Abstract

Background: Patient-reported outcomes (PROs) play a crucial role in providing patient-centered health care. Inclusion of patients' symptoms, disease perception and quality of life (QoL) provides valuable input for the individual treatment guidance and response evaluation of patients with myelodysplastic syndromes (MDS).

Aims: (1) To provide an overview of QoL measurement instruments (QoL-MI) as a multidimensional source of PROs for patients with MDS. (2) To identify core PROs for MDS from the perspective of patients and physicians and to compare the two groups.

Methods: (1) To identify studies applying QoL-MI in MDS, we performed a comprehensive systematic literature search (PubMed, Cochrane Library, Scopus, Web of Science). We excluded studies measuring solely one health domain or studies without an English version of the QoL-MI. Studies were screened by two independent reviewers and the observed QoL-MI were summarized in an evidence table. The domains and items within each of the observed QoL-MI were extracted and categorized into potential PROs by six experienced researchers and clinical experts. (2) The selection process included a two-round Delphi survey among MDS patients from France and physicians from 17 different countries as part of the MDS-RIGHT project. Each outcome was scored for importance, using a scale from 1 to 9. Following recommended criteria, highly important outcomes were defined as those scored 7-9 by at least 70% of participants and scored 1-3 by not more than 15%. Outcomes were excluded if scored 1-3 by at least 70% of the participants and 7-9 by not more than 15%. New outcomes were included in the next round if at least two participants suggested them. In the second round, all outcomes were presented together with the ratings of the first round. We used Spearman's rank correlation coefficient to determine the correlation between mean PRO scored by physicians (2nd round) and patients (1st round).

Results: (1) Literature search resulted in 2863 studies; 81 studies were included. Overall, we identified twelve generic, six cancer-specific and two MDS-specific QoL-MI. The most commonly used instruments were EORTC QLQ-C30 (26 studies), FACIT-An (17), SF-36 (16), QoL-E (10), and FACIT-BMT (7). These five instruments composed 68% of the total 112 QoL-MI implementations, whereas the MDS-specific QoL-MIs composed only 10%. Based on the QoL-MI review we categorized 40 potential core PROs, which were used in the two-round Delphi survey.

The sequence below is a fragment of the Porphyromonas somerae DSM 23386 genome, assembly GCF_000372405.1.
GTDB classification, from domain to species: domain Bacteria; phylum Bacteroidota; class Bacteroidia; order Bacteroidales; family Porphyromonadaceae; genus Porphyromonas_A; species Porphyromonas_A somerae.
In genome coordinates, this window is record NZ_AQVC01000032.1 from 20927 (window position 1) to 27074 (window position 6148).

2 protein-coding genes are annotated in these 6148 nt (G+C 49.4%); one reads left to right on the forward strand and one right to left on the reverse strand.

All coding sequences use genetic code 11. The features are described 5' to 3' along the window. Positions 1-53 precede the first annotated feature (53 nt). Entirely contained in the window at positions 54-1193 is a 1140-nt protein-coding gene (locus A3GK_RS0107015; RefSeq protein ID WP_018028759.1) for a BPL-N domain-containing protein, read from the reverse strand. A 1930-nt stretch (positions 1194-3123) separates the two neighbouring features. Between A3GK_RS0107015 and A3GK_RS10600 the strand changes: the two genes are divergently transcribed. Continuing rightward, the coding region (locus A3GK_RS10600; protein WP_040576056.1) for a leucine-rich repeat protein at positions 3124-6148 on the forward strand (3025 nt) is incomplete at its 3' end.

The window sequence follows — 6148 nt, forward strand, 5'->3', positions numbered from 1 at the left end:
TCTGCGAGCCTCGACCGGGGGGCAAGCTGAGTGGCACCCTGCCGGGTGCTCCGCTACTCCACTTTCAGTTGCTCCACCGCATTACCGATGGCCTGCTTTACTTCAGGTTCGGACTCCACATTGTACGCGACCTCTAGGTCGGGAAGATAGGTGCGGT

(2) In the physicians' Delphi survey, we obtained 38 responses in the first round and 32 responses in the second round. More than 80% of the survey participants had more than ten years of work experience with MDS patients. Three PROs fulfilled the strict inclusion criteria: transfusion dependence, general QoL and ability to work/activities of daily living.

After the first round of the patients' survey, 40 answers were analyzed. Confidence in health care, disease knowledge, weakness, general QoL, relationship with friends/relatives, medication use, fatigue, general health, need to rest and shortness of breath were the ten highest ranked PROs. Based on these interim data, most outcomes did not yet fulfill the inclusion criteria and three additional outcomes were suggested: difficulty concentrating, dental problems and fear of falling. The reported low absolute scoring for speaking difficulties, headache, tremor, loss of independence, urinary incontinence and financial difficulties is remarkable. The Spearman coefficients (ρ) showed statistically significant moderate correlation between mean physician and patient scores (ρ=0.51; p-value= 0.0007). Absolute scores differed: patients assigned more often extreme categories (i.e., 1-3 or 7-9) and overall assigned lower importance than physicians.

Conclusion: This systematic review demonstrates that the application of QoL scores in MDS patients and the use of MDS-specific QoL-MI are limited so far. Relative PRO-scoring was similar in physicians and patients, but was in general lower in absolute ranking in patients as compared with physicians. However, distinct PROs namely disease knowledge and confidence in health care were identified, which were scored higher by patients than by physicians. These results may form the basis for patient-centered outcome definition. The second patient survey is ongoing and will provide the basis for definition of core PROs in MDS.

Disclosures

Stojkov:MDS-RIGHT (Providing the right care to the right patient with MyeloDysplastic Syndrome at the right time) project: Research Funding; Erasmus Mundus-Western Balkans (ERAWEB) programme: Other: Doctoral scholarship. Conrads-Frank:MDS-RIGHT (Providing the right care to the right patient with MyeloDysplastic Syndrome at the right time) project: Research Funding. Rochau:MDS-RIGHT (Providing the right care to the right patient with MyeloDysplastic Syndrome at the right time) project: Research Funding. Arvandi:MDS-RIGHT (Providing the right care to the right patient with MyeloDysplastic Syndrome at the right time) project: Research Funding. Fenaux:Otsuka: Honoraria, Research Funding; Jazz: Honoraria, Research Funding; Janssen: Honoraria, Research Funding; Celgene: Honoraria, Research Funding. Efficace:TEVA: Research Funding; Seattle Genetics: Consultancy; Bristol Meyers Squibb: Consultancy; AMGEN: Research Funding; Orsenix: Consultancy; Incyte: Consultancy; TEVA: Consultancy; Amgen: Consultancy; Lundbeck: Research Funding. Siebert:MDS-RIGHT (Providing the right care to the right patient with MyeloDysplastic Syndrome at the right time) project: Research Funding. Stauder:Teva: Research Funding; Celgene: Honoraria, Membership on an entity's Board of Directors or advisory committees; Novartis: Honoraria, Membership on an entity's Board of Directors or advisory committees.

Author notes

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Asterisk with author names denotes non-ASH members.